Neal Gabler on Creating the Perception of Value

Neal Gabler is the author of An Empire of the Their Own: How the Jews Invented Hollywood, an essential text on Jewish domination of Hollywood. Now he sees Hollywood ‘s image factory spreading out over the entire culture (“Hollywood’s Perception of Value Versus Real ValueAmerica emulates movieland’s way of measuring the worth of things, which teaches us to place the perception of value over value itself“; LATimes, Oct. 21, 2012).

We have become obsessed with measurable worth. Movie grosses, TV ratings, salaries, lists of the most powerful are all ways that a society sets a valuation on things — the perception of value as opposed to value itself. Another way to think of it is that valuation is to value what popularity is to being the best. …

 Hollywood, by inundating us with all these rankings and by reinforcing this tendency in the culture, has done such a good job of promoting valuation at the expense of value that we now live in a valuation society where valuation subordinates nearly everything else.

One might even say that America has been remade in Hollywood’s image, not so much because it emulates movie glamour or behavior or language but because it emulates Hollywood’s way of measuring the worth of things and teaches us to place the perception of value over value itself. Hollywood success is the new American paradigm.

Gabler has an interesting list of other areas where this phenomenon can be seen: Higher education , the art world (definitely a no brainer; he mentions the execrable Damien Hirst), and the financial industry (inflated valuations based on image [Facebook; one might also mention the tech bubble of the late 90s). Of course advertising lives on image creation. 

It can be argued that creating credible images that can pass for the truth is certainly nothing new and that everyone does it. But I do think there is a greater gap between image and reality than ever in American life, and it is perhaps no accident given their role in the media and the other areas mentioned by Gabler, that Jewish interests (like multiculturalism and Israel) in particular are suffused with positive imagery. The media and other elites paint a rosy picture about what the future of multicultural, minor-White America,  completely ignoring the research on the costs of multiculturalism, especially the long and bloody record of ethnic conflict throughout history into contemporary times. But it’s a wonderful image—morally inspiring, and we all know the pull of moral idealism on the hearts and minds of Westerners.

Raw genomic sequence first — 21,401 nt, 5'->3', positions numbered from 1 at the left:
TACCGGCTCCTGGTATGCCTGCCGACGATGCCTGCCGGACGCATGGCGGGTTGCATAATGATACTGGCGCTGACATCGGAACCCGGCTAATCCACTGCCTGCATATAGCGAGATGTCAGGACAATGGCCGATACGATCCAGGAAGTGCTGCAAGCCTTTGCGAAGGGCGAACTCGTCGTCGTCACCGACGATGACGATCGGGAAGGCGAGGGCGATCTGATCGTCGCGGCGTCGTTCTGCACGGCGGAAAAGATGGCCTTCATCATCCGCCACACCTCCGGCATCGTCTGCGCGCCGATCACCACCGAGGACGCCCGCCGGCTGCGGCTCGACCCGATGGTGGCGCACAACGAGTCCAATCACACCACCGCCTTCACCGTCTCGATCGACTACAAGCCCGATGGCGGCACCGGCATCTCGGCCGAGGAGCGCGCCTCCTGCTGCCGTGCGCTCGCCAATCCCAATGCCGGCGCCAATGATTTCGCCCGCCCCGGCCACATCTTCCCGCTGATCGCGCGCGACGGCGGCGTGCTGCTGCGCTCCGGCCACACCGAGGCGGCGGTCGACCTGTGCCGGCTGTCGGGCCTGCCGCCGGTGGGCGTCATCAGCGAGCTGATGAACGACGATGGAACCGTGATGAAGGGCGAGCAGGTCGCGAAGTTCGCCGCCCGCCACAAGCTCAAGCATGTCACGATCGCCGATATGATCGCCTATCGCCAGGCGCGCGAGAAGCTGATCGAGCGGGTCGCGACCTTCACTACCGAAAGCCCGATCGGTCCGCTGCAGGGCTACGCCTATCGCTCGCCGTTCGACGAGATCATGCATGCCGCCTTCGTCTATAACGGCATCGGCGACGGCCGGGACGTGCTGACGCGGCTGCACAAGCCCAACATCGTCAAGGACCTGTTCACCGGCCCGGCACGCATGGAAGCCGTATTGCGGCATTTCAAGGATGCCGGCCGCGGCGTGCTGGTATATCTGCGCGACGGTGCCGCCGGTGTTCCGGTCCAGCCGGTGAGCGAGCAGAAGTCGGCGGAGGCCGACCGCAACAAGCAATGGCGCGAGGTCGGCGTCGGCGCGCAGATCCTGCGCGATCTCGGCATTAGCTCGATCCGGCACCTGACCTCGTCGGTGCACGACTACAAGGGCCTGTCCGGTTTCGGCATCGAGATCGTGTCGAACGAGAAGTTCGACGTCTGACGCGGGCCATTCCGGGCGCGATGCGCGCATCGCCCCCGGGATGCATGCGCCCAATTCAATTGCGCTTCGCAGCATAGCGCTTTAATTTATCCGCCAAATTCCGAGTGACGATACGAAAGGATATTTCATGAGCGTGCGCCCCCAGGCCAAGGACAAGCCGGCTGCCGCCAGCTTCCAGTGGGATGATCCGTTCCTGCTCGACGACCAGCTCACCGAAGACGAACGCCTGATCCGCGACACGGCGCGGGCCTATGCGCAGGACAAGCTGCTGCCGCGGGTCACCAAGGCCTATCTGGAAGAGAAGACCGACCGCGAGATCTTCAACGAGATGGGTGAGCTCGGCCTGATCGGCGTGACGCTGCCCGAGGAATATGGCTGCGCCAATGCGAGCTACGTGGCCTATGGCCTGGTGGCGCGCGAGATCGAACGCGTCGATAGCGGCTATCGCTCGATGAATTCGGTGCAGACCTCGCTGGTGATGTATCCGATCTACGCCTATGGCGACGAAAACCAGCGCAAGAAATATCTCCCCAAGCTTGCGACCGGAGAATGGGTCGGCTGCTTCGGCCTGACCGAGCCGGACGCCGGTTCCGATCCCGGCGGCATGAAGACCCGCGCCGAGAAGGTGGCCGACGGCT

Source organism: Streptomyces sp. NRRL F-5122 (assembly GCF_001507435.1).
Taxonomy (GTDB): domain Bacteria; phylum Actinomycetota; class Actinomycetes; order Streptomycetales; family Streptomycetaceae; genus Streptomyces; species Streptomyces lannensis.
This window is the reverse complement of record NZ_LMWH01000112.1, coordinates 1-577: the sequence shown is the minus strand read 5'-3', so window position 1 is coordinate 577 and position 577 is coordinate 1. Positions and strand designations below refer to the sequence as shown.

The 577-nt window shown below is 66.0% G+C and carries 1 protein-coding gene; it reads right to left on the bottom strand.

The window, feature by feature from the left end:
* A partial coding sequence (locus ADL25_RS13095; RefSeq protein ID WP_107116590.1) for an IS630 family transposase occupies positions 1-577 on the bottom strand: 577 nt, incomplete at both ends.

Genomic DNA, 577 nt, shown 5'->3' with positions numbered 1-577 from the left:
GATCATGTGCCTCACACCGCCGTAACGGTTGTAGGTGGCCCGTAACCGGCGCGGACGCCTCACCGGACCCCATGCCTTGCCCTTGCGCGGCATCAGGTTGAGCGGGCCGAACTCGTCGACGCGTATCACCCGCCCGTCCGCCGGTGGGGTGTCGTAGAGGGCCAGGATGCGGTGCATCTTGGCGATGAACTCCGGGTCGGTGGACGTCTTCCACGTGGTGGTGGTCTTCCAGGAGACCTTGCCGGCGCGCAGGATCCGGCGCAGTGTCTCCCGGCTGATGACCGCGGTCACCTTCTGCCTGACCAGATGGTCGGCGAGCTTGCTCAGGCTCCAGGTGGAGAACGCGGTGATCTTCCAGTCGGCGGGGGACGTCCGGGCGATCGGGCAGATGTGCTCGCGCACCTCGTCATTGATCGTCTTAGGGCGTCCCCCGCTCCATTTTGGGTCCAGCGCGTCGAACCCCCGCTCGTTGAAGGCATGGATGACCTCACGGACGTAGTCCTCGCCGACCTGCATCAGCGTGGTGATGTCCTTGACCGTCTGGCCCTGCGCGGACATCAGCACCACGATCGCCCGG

Then there’s the image of Israel as the embattled, morally superior little guy, dedicated to democracy and personal freedom—a shining example of Western values constantly having to fight for its survival against all odds. Or the image of Iraq as bristling with weapons of mass destruction that could be unleashed at any time against the U.S.–a project of the Office of Special Plans in the Dept. of Defense, headed by Abraham Shulsky reporting to Paul Wolfowitz and Douglas Feith (see here, p. 40ff).

On the other hand, there is the image of pre-1965 America as a land steeped in evil and ignorance prior to being rescued by the triumph of cultural Marxism. There are many, many more.

I can’t help relating this to The Culture of Critique:

A fundamental aspect of Jewish intellectual history has been the realization that there is really no demonstrable difference between truth and consensus. Within traditional Jewish religious discourse, “truth” was the prerogative of a privileged interpretive elite that in traditional societies consisted of the scholarly class within the Jewish community. Within this community, “truth” and “reality” were nothing more (and were undoubtedly perceived as nothing more) than consensus within a sufficiently large portion of the interpretive community. …

Jewish religious ideology was an infinitely plastic set of propositions that could rationalize and interpret any event in a manner compatible with serving the interests of the community. Authority within the Jewish intellectual community was always understood to be based entirely on what recognized (i.e., consensual) scholars had said. It never occurred to the members of this discourse community to seek confirmation of their views from outside the community of intellectual discourse itself, either from other (non-Jewish) discourse communities or by trying to understand the nature of reality itself. Reality was whatever the group decided it should be, and any dissent from this socially constructed reality would have to be performed within a narrow intellectual space that would not endanger the overall goals of the group.

Acceptance of the Jewish canon, like membership in the intellectual movements reviewed here, was essentially an act of authoritarian submission. The basic genius of the Jewish intellectual activity reviewed in these chapters is the realization that hermeneutic communities based solely on intellectual consensus within a committed group are possible even within the post-Enlightenment world of intellectual discourse [including science; e.g., standard media presentations of race science related to the reasons for the educational failures of Blacks, criminality of Blacks, etc.] and may even be successfully disseminated within the wider non-Jewish community to facilitate specific Jewish political interests. [Chapter 6 of The Culture of Critique]

The rosy image of multiculturalism and especially the image of Israel are getting harder and harder to paper prop up. At some point, reality intrudes, as in the Soviet Union in the decades before its collapse. No one believed the propaganda. At which point the grand experiment of multiculturalism will doubtless all end badly. But until then, we are living in a Hollywood world where image is everything.

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